- With global growth already slowing down, starting a trade war now between the U.S. and the European Union would be both a political and economic mistake, according to French Finance Minister Bruno Le Maire.
- In two Twitter posts this week, U.S. President Donald Trump hit out at the EU, even calling the bloc "a brutal trading partner."
- "There are trade tensions between the U.S. and China. We should not add trade tensions between the U.S. and the EU, it will be a political mistake and an economic mistake too," Le Maire said.
With global growth already slowing down, starting a trade war now between the U.S. and the European Union would be both a political and economic mistake, French Finance Minister Bruno Le Maire said Thursday.
That warning came in response to a question from CNBC about whether Le Maire felt worried that the next leg of a global trade war will center on the U.S. and the EU. In two Twitter posts this week, U.S. President Donald Trump hit out at the bloc, declaring it's "a brutal trading partner."
Trump on Twitter: Too bad that the European Union is being so tough on the United Kingdom and Brexit. The E.U. is likewise a brutal trading partner with the United States, which will change. Sometimes in life you have to let people breathe before it all comes back to bite you!
"We have to avoid a trade war. We're facing a slowdown both at the global level and the European level and the reason why there is such an economic slowdown is that there are trade tensions all over the world," the French minister told CNBC's Joumanna Bercetche at the World Bank and International Monetary Fund meeting in Washington.
"There are trade tensions between the U.S. and China. We should not add trade tensions between the U.S. and the EU, it will be a political mistake and an economic mistake too," he added.
Trump on Twitter: The World Trade Organization finds that the European Union subsidies to Airbus has adversely impacted the United States, which will now put Tariffs on $11 Billion of EU products! The EU has taken advantage of the U.S. on trade for many years. It will soon stop!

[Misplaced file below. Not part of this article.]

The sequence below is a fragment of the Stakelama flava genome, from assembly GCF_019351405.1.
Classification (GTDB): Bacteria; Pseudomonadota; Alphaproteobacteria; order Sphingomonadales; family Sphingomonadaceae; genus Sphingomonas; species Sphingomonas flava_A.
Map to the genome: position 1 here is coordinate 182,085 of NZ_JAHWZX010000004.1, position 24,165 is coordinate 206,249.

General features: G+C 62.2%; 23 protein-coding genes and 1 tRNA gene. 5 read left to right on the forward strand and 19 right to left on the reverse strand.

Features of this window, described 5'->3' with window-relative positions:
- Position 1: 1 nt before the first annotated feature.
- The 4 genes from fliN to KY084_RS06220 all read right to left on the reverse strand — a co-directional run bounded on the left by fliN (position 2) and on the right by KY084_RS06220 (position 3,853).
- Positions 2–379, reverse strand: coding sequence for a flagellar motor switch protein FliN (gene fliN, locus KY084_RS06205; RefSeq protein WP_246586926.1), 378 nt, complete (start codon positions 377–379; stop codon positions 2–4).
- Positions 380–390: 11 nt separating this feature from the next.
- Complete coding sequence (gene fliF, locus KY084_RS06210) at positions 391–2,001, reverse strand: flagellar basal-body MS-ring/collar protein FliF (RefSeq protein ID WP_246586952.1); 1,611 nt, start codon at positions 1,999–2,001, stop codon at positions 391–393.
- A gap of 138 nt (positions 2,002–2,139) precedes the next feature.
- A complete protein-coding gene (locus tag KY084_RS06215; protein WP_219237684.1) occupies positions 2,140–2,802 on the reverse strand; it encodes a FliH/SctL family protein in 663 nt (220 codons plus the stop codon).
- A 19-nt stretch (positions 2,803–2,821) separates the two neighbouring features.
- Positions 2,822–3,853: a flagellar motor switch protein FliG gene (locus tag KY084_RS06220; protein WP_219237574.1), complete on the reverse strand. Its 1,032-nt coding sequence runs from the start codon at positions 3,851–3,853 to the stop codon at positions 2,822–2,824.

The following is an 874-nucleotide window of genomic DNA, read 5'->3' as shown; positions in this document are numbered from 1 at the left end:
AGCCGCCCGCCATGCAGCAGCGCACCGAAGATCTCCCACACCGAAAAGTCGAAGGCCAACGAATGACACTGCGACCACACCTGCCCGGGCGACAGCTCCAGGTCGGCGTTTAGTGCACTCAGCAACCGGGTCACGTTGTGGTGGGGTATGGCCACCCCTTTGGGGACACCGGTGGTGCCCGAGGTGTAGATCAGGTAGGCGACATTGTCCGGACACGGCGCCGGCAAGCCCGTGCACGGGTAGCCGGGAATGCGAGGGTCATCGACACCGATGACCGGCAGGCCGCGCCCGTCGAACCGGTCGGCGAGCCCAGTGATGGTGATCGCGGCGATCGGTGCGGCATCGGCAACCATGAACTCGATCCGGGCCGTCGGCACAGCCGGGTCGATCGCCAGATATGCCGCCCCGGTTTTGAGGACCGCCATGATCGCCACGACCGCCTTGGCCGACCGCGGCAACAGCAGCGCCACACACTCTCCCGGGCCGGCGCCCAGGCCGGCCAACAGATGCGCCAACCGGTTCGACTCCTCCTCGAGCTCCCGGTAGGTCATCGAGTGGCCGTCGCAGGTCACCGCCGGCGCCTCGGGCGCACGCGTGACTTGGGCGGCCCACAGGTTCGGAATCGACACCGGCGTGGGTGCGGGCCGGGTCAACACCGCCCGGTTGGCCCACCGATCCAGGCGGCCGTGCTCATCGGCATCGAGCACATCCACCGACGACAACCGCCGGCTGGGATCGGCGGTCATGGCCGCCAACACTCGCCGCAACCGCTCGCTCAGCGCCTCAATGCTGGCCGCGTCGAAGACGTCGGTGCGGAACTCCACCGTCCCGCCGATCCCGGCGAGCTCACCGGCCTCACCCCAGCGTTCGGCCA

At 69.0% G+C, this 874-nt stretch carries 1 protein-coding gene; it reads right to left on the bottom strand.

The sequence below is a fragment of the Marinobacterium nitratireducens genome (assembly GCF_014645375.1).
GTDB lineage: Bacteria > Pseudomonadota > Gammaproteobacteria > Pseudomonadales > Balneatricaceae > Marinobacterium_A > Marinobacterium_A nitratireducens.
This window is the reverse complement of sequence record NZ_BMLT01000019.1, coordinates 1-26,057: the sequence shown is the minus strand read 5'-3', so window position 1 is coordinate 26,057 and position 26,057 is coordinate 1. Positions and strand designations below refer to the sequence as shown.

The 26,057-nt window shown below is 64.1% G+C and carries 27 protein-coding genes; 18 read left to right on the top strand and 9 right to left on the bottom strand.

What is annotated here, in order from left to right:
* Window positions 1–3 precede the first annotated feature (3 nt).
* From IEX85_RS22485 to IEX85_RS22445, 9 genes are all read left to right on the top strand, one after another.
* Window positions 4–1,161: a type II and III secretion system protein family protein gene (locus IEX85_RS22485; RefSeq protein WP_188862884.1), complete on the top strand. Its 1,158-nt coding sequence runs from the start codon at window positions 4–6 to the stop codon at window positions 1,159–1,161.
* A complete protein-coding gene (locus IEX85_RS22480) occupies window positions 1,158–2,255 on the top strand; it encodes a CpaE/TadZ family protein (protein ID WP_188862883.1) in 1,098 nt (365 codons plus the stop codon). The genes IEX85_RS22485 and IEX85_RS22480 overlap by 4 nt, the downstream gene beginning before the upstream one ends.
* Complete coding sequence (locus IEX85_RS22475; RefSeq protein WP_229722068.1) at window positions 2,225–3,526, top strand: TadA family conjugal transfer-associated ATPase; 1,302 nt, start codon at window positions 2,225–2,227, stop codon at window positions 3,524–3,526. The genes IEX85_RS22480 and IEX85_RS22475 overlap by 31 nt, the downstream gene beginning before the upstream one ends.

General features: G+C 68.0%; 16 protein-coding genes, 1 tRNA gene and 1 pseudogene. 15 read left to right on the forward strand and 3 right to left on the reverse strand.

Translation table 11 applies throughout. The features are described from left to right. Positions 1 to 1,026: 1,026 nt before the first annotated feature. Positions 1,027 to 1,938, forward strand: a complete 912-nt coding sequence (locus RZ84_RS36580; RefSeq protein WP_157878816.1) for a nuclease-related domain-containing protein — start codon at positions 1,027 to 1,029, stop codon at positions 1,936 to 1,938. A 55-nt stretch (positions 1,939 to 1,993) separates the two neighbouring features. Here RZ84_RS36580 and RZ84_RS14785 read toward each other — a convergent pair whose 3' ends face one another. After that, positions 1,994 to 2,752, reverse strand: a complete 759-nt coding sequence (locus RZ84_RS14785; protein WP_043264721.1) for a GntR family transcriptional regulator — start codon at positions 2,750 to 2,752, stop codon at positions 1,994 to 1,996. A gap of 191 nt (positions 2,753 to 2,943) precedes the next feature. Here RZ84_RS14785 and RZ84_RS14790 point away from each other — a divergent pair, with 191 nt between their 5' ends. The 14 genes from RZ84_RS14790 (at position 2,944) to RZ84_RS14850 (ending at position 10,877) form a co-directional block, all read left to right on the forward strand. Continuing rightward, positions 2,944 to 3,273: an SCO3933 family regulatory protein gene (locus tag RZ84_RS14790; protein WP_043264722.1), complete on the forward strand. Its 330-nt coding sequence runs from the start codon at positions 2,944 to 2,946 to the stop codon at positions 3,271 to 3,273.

Since taking office, Trump has called out major trading partners including the EU, China and Canada for what he deemed unfair practices that affected American workers and companies. Trump increased tariffs on some U.S. imports, which led to a global trade fight that many governments and analysts blamed for hurting economic activity.
Hubertus Mühlhäuser, the CEO of European-based capital goods firm CNH Industrial, explained that his company had exposure to the U.S. agriculture market and said any escalation with the EU would be concerning.
"We are really allies, we are in the same situation, we have to find a trade deal," he told CNBC's Julianna Tatelbaum on Friday.
"We are very concerned if there's not a trade deal found that the retaliation actions from the Europeans will go against the U.S. farmers and again this is not in the interest of the United States," he added.
The IMF this week slashed its forecast for global growth for the third time since last October. The fund said the world economy is projected to grow by 3.3 percent in 2019 — down from an earlier forecast of 3.5 percent.
European economies are expected to be among the largest contributors to the global slowdown, according to the IMF. That's coming at an inopportune time for the bloc, according to Pierre Moscovici, European commissioner for economic and financial affairs, taxation and customs.
The region, he explained, is currently preparing for another potential blow: The U.K. leaving the EU without a deal.
The U.K. and the EU earlier this week reached an agreement to once again extend the Brexit deadline until Oct. 31. The next six months should be spent on ensuring the U.K. doesn't crash out of the bloc and slow down the European and global economy even more, Moscovici told CNBC's Bercetche at the same Washington meeting.
"Let's avoid a no-deal (Brexit)," he said. "We must really find a way to live together and for that, a deal — I don't know which deal, it's up to (the U.K.) to say precisely what they want — is much preferable to no deal."